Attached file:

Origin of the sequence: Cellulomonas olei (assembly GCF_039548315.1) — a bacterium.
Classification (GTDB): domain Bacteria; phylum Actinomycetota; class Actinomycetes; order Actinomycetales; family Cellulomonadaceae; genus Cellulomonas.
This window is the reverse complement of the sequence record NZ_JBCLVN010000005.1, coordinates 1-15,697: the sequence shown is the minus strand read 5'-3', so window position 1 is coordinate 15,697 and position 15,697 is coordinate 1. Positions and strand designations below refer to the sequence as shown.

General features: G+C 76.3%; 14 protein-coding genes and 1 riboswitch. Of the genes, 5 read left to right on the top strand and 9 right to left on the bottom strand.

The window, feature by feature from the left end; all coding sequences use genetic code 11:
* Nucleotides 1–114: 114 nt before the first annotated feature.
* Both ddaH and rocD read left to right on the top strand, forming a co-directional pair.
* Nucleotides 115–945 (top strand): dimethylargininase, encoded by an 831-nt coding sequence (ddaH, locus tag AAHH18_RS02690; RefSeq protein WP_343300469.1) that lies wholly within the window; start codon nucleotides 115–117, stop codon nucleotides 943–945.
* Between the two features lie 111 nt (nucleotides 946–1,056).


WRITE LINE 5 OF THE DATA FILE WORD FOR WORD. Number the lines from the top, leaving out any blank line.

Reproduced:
The window, feature by feature from the left end; all coding sequences use genetic code 11: